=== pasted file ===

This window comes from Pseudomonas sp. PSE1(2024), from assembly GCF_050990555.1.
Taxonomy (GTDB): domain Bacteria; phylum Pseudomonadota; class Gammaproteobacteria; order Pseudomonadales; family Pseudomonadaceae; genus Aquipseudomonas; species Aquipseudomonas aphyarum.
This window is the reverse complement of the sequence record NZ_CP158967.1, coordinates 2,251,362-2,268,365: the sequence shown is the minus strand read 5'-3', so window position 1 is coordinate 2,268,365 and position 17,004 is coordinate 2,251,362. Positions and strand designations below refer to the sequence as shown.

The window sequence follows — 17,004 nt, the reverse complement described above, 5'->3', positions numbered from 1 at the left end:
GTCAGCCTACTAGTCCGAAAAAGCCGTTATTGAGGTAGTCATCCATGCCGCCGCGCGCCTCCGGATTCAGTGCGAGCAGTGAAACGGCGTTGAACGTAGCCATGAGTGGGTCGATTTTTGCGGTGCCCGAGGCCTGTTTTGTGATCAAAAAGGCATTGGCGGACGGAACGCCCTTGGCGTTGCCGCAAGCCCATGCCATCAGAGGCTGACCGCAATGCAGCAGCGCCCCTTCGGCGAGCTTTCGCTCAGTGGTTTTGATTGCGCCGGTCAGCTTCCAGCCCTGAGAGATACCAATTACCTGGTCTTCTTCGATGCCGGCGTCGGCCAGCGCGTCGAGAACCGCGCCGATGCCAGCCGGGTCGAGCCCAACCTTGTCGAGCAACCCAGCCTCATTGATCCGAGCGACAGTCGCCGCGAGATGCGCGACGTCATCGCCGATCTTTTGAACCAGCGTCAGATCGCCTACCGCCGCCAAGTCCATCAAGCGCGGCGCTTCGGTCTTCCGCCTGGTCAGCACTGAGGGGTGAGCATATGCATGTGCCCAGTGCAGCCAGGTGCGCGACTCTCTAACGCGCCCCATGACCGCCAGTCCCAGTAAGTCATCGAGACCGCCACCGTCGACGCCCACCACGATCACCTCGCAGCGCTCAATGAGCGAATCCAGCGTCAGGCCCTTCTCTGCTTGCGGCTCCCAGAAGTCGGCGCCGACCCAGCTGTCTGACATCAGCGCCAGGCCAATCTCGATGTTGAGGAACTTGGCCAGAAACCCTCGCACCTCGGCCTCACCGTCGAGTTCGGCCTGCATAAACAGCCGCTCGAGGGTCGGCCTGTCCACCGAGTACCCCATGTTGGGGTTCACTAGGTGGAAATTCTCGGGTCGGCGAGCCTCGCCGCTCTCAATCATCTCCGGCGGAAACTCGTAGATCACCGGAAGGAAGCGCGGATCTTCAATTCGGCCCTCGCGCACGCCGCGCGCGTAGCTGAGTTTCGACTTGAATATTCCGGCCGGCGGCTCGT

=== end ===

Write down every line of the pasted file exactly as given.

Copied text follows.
This window comes from Pseudomonas sp. PSE1(2024), from assembly GCF_050990555.1.
Taxonomy (GTDB): domain Bacteria; phylum Pseudomonadota; class Gammaproteobacteria; order Pseudomonadales; family Pseudomonadaceae; genus Aquipseudomonas; species Aquipseudomonas aphyarum.
This window is the reverse complement of the sequence record NZ_CP158967.1, coordinates 2,251,362-2,268,365: the sequence shown is the minus strand read 5'-3', so window position 1 is coordinate 2,268,365 and position 17,004 is coordinate 2,251,362. Positions and strand designations below refer to the sequence as shown.

The window sequence follows — 17,004 nt, the reverse complement described above, 5'->3', positions numbered from 1 at the left end:
GTCAGCCTACTAGTCCGAAAAAGCCGTTATTGAGGTAGTCATCCATGCCGCCGCGCGCCTCCGGATTCAGTGCGAGCAGTGAAACGGCGTTGAACGTAGCCATGAGTGGGTCGATTTTTGCGGTGCCCGAGGCCTGTTTTGTGATCAAAAAGGCATTGGCGGACGGAACGCCCTTGGCGTTGCCGCAAGCCCATGCCATCAGAGGCTGACCGCAATGCAGCAGCGCCCCTTCGGCGAGCTTTCGCTCAGTGGTTTTGATTGCGCCGGTCAGCTTCCAGCCCTGAGAGATACCAATTACCTGGTCTTCTTCGATGCCGGCGTCGGCCAGCGCGTCGAGAACCGCGCCGATGCCAGCCGGGTCGAGCCCAACCTTGTCGAGCAACCCAGCCTCATTGATCCGAGCGACAGTCGCCGCGAGATGCGCGACGTCATCGCCGATCTTTTGAACCAGCGTCAGATCGCCTACCGCCGCCAAGTCCATCAAGCGCGGCGCTTCGGTCTTCCGCCTGGTCAGCACTGAGGGGTGAGCATATGCATGTGCCCAGTGCAGCCAGGTGCGCGACTCTCTAACGCGCCCCATGACCGCCAGTCCCAGTAAGTCATCGAGACCGCCACCGTCGACGCCCACCACGATCACCTCGCAGCGCTCAATGAGCGAATCCAGCGTCAGGCCCTTCTCTGCTTGCGGCTCCCAGAAGTCGGCGCCGACCCAGCTGTCTGACATCAGCGCCAGGCCAATCTCGATGTTGAGGAACTTGGCCAGAAACCCTCGCACCTCGGCCTCACCGTCGAGTTCGGCCTGCATAAACAGCCGCTCGAGGGTCGGCCTGTCCACCGAGTACCCCATGTTGGGGTTCACTAGGTGGAAATTCTCGGGTCGGCGAGCCTCGCCGCTCTCAATCATCTCCGGCGGAAACTCGTAGATCACCGGAAGGAAGCGCGGATCTTCAATTCGGCCCTCGCGCACGCCGCGCGCGTAGCTGAGTTTCGACTTGAATATTCCGGCCGGCGGCTCGT